Navigating The Feeling of Isolation in Your Journey

When going through the recovery process, you will be encouraged to share your thoughts and emotions. You will be encouraged to talk about what you have experienced and what is going on inside your head. You will (hopefully) share these things, comment on what you feel, question if feeling those things is okay, and express yourself in hopes that someone will understand you. But will they? Can anyone actually understand what you have gone through or what you deal with every single day? 


Not truly, at least. But that’s okay. That’s great, even. 

When someone sees another person suffer a cut, bone break, or any other kind of physical injury, it’s easy for a person to see it, assess it, understand it, and help it. As the saying goes: seeing is believing. It’s easier for people to understand something that they can see, that is tangential and right there in front of them. That’s just the nature of life. But when someone is confronted with something invisible, something they can neither see nor feel, it is harder to understand. You can articulately express your emotions with the perfect words, and yet, total and complete understanding isn’t possible. They just simply can’t feel what you feel, and that automatically creates a barrier. Just as we all react to pain differently, we all react to mental illness in our own way. Some people will be able to understand it better than others, but there is still going to be only one person that can understand, completely, what you go through: you. 

But that doesn’t have to be a bad thing. There can be a strength in that solitude. In that solitude is the fact that you are the one who can overcome it. You are the one who will beat it. You are the chosen one. Okay, we know that is super cheesy but it’s true. Your strength doesn’t completely reside in others around you, you hold it in yourself. You can take those steps to improve yourself and the life you live. It is all inside of you. People don’t need to understand you completely, they don’t need to have experienced everything you have, the same way you have experienced it. Their empathy is enough to help you overcome anything.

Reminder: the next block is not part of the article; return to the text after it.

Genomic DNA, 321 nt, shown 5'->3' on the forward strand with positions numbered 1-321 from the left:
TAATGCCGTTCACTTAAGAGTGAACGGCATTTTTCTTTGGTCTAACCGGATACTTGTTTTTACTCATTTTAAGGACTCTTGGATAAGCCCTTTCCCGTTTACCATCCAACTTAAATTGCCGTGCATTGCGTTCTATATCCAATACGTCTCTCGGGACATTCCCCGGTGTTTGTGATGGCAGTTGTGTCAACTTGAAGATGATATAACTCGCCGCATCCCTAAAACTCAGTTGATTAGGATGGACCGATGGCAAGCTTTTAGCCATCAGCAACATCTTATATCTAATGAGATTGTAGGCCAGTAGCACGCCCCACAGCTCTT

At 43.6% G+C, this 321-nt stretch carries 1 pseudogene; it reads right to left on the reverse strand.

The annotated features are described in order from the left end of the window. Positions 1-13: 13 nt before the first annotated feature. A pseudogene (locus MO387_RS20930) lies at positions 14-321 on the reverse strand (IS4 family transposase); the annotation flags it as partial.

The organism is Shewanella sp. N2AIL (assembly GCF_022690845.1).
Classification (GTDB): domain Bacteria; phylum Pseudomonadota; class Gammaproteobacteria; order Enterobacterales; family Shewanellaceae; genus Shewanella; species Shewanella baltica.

Don’t let yourself fall into loneliness. You are not alone in any of it. Just because someone doesn’t understand something completely doesn’t mean that they can’t be supportive or that you are isolated. It just means that you are the one who has the strength to overcome it. That may sound like a lot of pressure but it’s not meant to feel that way. It’s not pressure, it’s just encouragement. You are in control of where you end up. It means that there is nothing stopping you from getting better that you can’t change right now. 

This also doesn’t mean that any blame should be put on others for their lack of understanding. Though there are stigmas that exist around mental illness and these stigmas do relate to a large population’s lack of understanding these illnesses, there is some grace that must be given to others on the outside of our minds. As we said before, it’s difficult to truly understand something that we can’t see or touch or feel. What’s important is to explain to them to the best of our ability, use our words and connections to tell our story, and let others create their empathy for you. There doesn’t need to be judgment from either side for it, and if those people are truly there for you and are there to support you in any way they can, then they won’t judge you. Sometimes they may come up short in that support but that is also okay. Give them grace in those shortcomings, and continue to help them better understand what you need.

Never feel weak for being you, and for feelings things in a way that no one else could ever feel. Take solace in your solitude, and let it give you a new perspective on others, on how to interact with the people who are trying to help you. When you’re telling your story in your sessions, to people who have similar experiences as you, don’t expect them to know completely right then and there. You are not just a number in a greater whole; you are you, and you have your own unique and beautiful things that you go through. So keep talking, keep letting people listen to what you have to say, and keep feeling that strength inside of you grow. Hold on to that knowledge that no one else can match who you are. Love your uniqueness and individuality; that is one of the strongest gifts you have been given. Love yourself for who you are. 

If you or anyone you know is struggling with addiction or mental illness, do not hesitate to contact the team here at Our program, founded in 2014, is built around finding what’s best for you to overcome your addiction. Our facility is located in Newport Beach, California, with our supportive housing located close to our campus in Costa Mesa. Take advantage of the local beaches, nature preserves, and Orange County community while we fight for you. Contact us at (866) 399-6528 and [email protected]